Elementary

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Elementary
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Elementary Review: The Ukrainian Angel of Death

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This episode of Elementary was one of my favorites of the season. The theme for this week's investigation was "The Angel of Death" and he was man who was mercy killing patients that were a sure fit to die a slow and painful death.

Last week, we focused on the growth of Sherlock and here loved the installment because of Watson's growth. We have known that Joan had completely changed her life because she had lost a patient and tonight we saw her in her "old element." It was nice to see Watson as a doctor, wasn't it?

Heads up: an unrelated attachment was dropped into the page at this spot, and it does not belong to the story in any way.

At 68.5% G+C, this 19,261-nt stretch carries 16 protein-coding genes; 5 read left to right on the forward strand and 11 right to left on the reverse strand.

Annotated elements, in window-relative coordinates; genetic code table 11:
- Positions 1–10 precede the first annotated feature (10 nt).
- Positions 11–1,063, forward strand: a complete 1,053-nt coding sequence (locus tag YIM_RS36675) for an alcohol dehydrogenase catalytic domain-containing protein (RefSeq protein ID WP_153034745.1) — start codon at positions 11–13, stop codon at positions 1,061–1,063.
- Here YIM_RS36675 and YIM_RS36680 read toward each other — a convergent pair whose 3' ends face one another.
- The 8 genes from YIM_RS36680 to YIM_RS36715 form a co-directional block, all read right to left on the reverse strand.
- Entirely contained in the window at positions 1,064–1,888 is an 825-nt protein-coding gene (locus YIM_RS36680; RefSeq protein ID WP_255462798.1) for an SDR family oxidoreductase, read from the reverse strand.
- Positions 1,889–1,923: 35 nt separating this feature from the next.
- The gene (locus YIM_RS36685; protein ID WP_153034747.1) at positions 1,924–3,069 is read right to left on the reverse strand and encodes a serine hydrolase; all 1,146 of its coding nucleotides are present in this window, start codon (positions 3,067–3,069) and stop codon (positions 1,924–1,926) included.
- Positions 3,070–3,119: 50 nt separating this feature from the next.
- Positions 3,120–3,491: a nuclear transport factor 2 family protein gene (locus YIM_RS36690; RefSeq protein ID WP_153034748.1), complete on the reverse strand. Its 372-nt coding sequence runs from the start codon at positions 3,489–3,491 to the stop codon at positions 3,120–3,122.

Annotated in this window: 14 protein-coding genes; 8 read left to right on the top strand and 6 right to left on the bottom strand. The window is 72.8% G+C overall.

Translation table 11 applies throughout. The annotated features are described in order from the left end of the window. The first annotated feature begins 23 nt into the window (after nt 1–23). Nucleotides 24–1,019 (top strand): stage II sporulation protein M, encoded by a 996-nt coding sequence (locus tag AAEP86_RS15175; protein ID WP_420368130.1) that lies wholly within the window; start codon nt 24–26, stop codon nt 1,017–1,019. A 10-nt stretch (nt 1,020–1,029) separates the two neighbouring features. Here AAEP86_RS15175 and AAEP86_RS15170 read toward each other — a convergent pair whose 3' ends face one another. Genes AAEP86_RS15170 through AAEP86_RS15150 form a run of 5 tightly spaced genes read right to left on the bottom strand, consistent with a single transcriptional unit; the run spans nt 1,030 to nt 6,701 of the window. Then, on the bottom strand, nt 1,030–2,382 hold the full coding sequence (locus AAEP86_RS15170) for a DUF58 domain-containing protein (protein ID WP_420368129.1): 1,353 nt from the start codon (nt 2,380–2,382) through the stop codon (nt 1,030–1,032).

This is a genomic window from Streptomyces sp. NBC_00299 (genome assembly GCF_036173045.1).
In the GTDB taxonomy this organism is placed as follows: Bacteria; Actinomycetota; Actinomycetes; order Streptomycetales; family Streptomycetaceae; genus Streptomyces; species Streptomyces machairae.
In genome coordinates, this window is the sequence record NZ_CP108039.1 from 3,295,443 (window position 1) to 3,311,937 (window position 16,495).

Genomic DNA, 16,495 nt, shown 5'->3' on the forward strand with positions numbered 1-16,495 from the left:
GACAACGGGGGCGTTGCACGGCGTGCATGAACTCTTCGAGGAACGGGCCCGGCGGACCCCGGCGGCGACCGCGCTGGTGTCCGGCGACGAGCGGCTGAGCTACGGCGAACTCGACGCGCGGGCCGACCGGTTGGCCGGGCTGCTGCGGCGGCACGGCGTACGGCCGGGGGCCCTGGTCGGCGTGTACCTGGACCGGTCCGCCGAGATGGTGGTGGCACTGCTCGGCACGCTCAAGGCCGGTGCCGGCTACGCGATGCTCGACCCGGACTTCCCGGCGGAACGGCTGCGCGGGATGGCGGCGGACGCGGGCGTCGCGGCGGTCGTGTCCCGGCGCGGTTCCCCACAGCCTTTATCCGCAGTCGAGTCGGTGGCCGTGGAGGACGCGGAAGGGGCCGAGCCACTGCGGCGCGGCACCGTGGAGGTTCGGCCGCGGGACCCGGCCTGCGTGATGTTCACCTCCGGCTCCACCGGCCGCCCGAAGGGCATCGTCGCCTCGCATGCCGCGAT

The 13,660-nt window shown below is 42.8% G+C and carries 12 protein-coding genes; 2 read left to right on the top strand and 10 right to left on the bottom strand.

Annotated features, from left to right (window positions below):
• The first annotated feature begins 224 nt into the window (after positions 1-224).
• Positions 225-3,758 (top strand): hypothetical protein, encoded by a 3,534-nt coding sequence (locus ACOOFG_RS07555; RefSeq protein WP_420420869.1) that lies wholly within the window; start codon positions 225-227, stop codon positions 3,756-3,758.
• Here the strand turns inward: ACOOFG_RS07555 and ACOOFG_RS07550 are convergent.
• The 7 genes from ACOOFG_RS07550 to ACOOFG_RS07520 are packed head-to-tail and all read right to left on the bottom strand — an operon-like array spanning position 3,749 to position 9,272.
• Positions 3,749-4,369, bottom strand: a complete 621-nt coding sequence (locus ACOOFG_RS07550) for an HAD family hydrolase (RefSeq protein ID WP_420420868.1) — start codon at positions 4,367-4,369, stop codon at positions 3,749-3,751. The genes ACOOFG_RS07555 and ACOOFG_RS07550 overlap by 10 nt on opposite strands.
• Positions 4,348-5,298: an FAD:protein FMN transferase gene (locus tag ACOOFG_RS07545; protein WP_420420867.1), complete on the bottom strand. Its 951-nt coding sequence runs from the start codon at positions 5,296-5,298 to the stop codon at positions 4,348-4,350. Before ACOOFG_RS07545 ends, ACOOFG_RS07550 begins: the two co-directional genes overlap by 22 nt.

First, let me talk about the case. Since this is the first review I'm doing for this show; I need to tell you that I love Johnny Lee Miller as Sherlock. The way Johnny delivers his lines and the attitude he puts with it is just how Sherlock should be portrayed. "Lesser Evils" proved just that.

Killing the Weak

I always wait for the last 10 minutes of the episode where we get to sit down and listen to Holmes explain how he figured out the truth and the steps he took to get there. It's so enjoyable as a viewer to watch the culprit realize that he/she has been caught. I will admit that I knew the janitor was going to be the killer or would at least play a major role in the case; they gave him too much to do in the beginning of the episode to be insignificant.